A treat from the IRS? Taxpayers should not be spooked if they are unable to complete their 1031 Exchanges. A treat may exist for a calendar-year taxpayer who initiates a 1031 tax-deferred exchange during the last few months of this year only to ﬁnd that the exchange fails (they are unable to purchase new replacement property within the time periods set forth in Section 1031). Since the exchange period will go into 2018, the IRS provides an option called “tax straddling” which allows most taxpayers to pay the tax that is due on their 2018 return as opposed to their 2017 return.
Of course the major benefit for a taxpayer who successfully completes a 1031 Exchange is 100% deferral of taxes and the ability to invest all of their equity into new property. Unfortunately, if a taxpayer is not able to purchase new property to successfully complete the 1031 Exchange, the taxes associated with the sale of their investment property will be due. However due to “tax straddling” the taxpayer may receive a one year tax payment deferral thanks to the coordination between IRC §453 and §1031 provided in the §1031 regulations.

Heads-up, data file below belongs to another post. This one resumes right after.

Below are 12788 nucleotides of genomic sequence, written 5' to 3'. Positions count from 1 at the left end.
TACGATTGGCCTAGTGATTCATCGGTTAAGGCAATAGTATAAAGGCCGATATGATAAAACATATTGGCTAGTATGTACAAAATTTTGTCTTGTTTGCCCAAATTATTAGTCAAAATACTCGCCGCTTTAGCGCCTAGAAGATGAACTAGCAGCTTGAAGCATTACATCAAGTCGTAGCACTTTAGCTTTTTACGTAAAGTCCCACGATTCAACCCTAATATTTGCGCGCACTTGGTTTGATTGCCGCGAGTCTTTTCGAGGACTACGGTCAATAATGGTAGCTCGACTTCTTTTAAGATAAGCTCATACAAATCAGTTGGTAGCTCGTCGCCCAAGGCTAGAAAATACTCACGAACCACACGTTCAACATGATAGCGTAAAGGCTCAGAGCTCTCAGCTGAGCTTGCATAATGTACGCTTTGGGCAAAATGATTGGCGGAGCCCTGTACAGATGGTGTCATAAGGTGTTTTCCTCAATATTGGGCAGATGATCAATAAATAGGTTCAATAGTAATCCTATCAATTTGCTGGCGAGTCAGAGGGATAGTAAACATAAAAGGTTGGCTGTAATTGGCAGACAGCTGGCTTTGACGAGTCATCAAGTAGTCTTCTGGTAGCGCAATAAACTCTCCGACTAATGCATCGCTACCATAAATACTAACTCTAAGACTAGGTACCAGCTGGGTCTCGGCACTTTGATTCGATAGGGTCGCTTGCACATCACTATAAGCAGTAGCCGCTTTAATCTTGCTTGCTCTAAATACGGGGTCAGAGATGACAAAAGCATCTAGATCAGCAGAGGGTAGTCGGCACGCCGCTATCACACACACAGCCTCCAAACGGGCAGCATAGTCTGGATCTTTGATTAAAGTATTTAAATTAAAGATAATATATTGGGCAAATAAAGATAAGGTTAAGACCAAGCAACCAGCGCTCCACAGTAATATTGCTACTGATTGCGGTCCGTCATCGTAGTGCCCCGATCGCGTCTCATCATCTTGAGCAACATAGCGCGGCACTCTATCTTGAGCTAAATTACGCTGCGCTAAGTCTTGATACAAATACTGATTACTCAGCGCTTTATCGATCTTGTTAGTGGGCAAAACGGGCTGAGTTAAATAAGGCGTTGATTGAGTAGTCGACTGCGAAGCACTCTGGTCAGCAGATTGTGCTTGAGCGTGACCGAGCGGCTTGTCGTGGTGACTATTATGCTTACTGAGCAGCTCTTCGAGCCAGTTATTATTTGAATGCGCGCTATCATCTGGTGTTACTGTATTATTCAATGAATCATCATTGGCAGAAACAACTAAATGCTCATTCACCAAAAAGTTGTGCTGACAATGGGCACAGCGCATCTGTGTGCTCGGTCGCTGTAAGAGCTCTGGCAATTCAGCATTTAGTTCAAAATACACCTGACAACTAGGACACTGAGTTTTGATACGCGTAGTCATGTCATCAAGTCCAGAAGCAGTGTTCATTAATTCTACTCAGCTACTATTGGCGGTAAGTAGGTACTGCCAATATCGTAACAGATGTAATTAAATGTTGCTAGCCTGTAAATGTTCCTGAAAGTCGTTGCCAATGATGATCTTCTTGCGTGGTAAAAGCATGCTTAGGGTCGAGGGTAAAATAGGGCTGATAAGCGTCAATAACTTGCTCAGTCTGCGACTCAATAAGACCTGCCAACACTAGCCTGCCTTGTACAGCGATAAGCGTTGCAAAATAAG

How does this work? If a delayed 1031 exchange begins in the latter portion of 2017, the exchange period may run into 2018. If the exchange fails or if the taxpayer (having a bona ﬁde intent to do an exchange) receives cash boot in 2018, the 1031 regulations treat the exchange as an installment sale allowing the taxpayer to consider that the exchange proceeds were received (and are taxable) in 2018.
However, if a taxpayer prefers to pay their taxes as soon as possible, in accordance with IRC section 453 (d) a taxpayer may “elect out” of the installment method. By electing out, the taxpayer can recognize the gain in 2017 instead of 2018. To elect out, the sale should be reported on Form 8949, Form 4797 (or both) and not on Form 6252. The election must be made by the due date, including extensions, for ﬁling the 2017 tax return. For more information about the procedure and forms to use, see IRS Publication 537 and consult with your tax advisor. Additionally, tax straddling does not apply to all sales and any gain attributed to debt relief will have to be recognized in the year of sale.
The IRS does not penalize investors for attempting to complete a 1031 Exchange. Tax straddling provides an added incentive to taxpayers selling investment property at the end of the year. Why not attempt to complete a 1031 Exchange when a one year payment deferral is available as the back-up plan?
Please call us at IPX1031 to discuss tax straddling and other valuable tax-deferral solutions. Be sure to consult with your tax advisor before participating in a 1031 exchange.